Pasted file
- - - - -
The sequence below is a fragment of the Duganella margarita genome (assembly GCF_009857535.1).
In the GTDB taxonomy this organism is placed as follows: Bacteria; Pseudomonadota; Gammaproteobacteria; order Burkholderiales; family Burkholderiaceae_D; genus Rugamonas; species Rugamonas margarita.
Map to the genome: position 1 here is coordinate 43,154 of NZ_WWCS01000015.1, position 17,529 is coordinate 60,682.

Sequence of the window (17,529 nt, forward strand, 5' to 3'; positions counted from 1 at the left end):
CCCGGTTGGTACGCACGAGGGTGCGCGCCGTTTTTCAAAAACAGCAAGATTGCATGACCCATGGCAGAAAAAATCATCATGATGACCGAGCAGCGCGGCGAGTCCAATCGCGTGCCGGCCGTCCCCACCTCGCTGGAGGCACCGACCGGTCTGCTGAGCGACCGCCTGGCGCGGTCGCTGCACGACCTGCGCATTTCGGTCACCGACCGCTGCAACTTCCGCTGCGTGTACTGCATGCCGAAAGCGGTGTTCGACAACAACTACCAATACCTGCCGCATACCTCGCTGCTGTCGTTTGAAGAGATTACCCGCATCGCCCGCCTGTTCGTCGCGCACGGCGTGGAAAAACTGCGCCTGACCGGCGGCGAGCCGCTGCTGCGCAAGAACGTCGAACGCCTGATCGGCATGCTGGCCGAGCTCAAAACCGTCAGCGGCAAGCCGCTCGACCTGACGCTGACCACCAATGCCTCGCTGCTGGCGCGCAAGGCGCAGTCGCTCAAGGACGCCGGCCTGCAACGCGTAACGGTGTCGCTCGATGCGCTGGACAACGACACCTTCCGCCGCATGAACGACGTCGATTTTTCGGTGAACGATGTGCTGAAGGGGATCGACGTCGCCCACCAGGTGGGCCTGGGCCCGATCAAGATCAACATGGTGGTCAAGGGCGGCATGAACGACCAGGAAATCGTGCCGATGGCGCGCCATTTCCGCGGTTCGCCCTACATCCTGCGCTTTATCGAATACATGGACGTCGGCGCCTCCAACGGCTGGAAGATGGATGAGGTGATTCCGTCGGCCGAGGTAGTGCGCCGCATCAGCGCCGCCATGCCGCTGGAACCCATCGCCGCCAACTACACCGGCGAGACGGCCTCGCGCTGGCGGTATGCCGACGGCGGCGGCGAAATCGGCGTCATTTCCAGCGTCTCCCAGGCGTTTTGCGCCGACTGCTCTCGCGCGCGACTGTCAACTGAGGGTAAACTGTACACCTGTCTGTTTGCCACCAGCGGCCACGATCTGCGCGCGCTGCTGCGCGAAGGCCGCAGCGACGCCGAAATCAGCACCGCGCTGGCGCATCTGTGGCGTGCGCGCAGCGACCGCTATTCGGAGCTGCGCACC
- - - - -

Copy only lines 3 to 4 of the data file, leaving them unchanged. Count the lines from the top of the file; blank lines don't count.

Map to the genome: position 1 here is coordinate 43,154 of NZ_WWCS01000015.1, position 17,529 is coordinate 60,682.

Sequence of the window (17,529 nt, forward strand, 5' to 3'; positions counted from 1 at the left end):